Stakeholders then need to ask the question of context and proper timing. Are these possible fallouts and their possible distraction to governance desirable and tolerable for a nation that has just become the poverty capital of the world and is also siting on a population explosion time bomb, amidst “state of infrastructure” that is the most pathetic among peers? The answer is neither yes nor no. Also, will proceeds trickle to the 36 states or not for squandering? (Most Nigerian governors like meat pie!), and several states are near bankrupt.

If divestment is not exigent or easily navigable are there low hanging fruits in the sector? Deregulating the downstream sector can save huge spends on subsidies which between 2006 and 2011 was about N3.7trn. Figures for recent years – highly contested and sometimes denied – might even be more worrisome. 

If there is a strong case for the privatization of NNPC, it follows the historical reports of widespread inefficiency within the organization. However the case for a water-tight, corruption -free and well-planned approach to the divestment is as strong, if not stronger. We can take cues from Ecopetrol, Columbia, Pakistan Petroleum & Norway’s Statoil. For the average Nigerian the more noble the idea the less benefits received by the ordinary man, who scarcely feels the impacts of our lofty ideas.  We remember SURE-P, recovered Abacha loot and other so-called savings projects.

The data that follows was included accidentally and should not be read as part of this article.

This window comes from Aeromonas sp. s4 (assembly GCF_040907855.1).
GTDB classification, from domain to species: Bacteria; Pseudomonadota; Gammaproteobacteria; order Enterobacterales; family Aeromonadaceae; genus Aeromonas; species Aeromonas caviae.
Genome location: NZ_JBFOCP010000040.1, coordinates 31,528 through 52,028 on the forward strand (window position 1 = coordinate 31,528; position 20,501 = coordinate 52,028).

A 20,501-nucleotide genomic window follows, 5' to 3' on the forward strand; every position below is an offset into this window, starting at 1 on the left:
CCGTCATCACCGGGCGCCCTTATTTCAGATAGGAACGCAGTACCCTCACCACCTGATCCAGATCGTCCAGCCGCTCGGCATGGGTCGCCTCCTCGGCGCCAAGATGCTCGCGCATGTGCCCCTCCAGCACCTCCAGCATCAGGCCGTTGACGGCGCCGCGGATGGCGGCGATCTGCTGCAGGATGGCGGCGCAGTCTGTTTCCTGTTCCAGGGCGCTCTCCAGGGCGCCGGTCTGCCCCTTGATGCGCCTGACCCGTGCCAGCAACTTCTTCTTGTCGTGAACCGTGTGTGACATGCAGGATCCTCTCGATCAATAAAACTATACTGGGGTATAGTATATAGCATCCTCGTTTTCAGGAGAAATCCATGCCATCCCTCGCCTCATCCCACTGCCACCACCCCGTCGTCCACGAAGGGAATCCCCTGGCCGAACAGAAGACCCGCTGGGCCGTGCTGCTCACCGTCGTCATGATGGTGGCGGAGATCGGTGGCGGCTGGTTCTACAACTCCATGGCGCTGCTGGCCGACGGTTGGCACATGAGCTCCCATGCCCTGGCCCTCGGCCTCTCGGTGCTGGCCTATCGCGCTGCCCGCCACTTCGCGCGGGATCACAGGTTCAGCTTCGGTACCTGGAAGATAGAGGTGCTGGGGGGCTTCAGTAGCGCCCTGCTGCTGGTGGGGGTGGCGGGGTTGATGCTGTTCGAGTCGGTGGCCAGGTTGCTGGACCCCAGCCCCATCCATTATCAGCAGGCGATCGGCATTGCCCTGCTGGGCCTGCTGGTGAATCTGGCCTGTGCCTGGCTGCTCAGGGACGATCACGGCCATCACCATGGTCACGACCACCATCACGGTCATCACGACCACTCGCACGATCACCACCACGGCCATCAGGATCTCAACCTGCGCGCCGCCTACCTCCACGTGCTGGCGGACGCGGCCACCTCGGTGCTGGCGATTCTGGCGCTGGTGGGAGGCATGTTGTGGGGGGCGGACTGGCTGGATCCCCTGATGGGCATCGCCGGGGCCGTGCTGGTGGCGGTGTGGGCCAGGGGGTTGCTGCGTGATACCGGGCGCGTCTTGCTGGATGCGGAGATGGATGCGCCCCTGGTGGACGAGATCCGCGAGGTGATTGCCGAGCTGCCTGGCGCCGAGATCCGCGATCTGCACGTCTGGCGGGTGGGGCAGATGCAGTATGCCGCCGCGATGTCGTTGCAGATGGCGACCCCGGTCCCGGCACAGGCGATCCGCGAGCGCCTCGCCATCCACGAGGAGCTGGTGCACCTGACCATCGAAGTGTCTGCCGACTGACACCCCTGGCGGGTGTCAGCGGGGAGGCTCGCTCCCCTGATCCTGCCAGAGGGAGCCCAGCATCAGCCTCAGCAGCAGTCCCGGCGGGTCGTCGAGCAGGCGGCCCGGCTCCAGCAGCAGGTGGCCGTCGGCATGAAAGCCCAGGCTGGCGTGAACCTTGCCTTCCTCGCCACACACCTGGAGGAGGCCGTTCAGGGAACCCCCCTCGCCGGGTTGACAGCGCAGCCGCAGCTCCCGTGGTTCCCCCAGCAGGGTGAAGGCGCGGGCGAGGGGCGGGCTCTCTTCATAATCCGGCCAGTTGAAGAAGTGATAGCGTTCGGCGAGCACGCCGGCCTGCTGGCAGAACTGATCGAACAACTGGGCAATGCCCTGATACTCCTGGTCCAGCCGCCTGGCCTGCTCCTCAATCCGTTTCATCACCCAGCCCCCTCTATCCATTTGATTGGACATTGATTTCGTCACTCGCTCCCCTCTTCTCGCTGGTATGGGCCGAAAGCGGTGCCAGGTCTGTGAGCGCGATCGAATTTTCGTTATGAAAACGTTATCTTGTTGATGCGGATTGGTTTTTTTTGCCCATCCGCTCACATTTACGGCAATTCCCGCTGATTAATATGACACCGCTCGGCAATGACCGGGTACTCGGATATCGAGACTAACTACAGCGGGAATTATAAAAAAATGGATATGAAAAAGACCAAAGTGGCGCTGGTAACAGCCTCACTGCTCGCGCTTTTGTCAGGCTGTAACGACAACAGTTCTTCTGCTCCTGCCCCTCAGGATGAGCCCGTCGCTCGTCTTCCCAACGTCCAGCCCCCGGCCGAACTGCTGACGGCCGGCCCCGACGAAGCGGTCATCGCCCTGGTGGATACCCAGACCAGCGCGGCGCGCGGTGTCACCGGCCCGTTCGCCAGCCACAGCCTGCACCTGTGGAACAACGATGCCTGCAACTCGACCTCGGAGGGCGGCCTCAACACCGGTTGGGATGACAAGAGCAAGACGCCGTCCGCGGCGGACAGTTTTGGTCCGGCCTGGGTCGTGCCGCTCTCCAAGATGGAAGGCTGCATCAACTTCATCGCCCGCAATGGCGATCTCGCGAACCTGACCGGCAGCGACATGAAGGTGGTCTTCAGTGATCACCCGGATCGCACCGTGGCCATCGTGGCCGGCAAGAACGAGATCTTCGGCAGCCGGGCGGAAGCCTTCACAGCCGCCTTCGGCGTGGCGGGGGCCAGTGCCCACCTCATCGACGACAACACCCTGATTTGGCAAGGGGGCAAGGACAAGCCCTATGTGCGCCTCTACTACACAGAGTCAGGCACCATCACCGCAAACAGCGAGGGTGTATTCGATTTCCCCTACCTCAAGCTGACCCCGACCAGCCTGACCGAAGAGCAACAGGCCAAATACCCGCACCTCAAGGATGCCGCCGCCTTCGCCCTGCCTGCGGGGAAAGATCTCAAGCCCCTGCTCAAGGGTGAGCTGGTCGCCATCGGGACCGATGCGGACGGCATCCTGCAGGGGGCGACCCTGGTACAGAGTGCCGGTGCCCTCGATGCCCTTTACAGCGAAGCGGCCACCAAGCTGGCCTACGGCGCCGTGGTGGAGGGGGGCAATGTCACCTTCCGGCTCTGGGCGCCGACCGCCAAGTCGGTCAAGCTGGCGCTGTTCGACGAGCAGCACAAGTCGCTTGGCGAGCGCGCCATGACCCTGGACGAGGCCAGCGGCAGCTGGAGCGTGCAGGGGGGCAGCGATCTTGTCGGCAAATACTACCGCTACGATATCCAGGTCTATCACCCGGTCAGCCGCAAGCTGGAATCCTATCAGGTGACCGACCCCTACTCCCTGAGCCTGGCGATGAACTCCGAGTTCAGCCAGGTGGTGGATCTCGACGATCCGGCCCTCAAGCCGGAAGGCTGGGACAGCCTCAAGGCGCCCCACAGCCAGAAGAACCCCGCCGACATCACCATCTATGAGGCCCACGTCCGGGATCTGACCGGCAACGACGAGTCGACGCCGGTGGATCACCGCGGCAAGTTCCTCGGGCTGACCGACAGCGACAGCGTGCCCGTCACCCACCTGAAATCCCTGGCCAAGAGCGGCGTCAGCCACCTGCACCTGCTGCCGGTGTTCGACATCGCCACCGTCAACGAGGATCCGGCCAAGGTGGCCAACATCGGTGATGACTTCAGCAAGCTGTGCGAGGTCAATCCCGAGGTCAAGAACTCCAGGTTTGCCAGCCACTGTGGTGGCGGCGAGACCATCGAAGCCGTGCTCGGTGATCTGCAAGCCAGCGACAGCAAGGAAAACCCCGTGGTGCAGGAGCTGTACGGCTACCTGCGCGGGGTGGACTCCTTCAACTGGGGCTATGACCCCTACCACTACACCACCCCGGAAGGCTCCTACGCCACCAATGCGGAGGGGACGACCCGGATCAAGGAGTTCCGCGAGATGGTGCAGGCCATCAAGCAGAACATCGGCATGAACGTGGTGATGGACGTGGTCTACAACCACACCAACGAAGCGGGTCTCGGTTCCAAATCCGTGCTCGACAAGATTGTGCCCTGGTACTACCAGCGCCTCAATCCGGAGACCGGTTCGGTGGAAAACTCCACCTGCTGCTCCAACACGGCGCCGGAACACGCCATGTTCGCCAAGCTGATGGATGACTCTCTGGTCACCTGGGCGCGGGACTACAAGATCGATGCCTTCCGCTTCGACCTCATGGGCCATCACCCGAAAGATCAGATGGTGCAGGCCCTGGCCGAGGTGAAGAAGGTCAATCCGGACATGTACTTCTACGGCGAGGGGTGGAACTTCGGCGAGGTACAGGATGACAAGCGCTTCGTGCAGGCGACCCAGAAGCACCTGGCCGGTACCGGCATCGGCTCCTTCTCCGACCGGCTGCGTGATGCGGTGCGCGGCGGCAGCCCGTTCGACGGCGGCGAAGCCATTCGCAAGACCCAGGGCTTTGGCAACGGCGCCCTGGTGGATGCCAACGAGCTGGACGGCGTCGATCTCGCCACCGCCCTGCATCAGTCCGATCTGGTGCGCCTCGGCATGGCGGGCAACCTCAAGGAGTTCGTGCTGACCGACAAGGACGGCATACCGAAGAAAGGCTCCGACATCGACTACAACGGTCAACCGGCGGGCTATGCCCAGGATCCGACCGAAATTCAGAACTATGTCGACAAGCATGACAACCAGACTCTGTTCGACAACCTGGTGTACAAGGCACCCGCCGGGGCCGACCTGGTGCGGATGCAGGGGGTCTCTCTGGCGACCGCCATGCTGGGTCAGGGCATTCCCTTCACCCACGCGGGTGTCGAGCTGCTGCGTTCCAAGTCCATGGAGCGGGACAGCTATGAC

Lastly, the citizens should bear in mind that even with the most saintly political will, coupled to the right approach to the transaction; it will naturally take a long time before any proposed use of proceeds begins to yield benefits for the ordinary man. That is if we do not read disheartening accounts in the news, how proceeds went unaccounted.

 Mama is a Transaction Advisor, the Founder of Meiracopp Nigeria Limited & a Doctoral Researcher in Business Management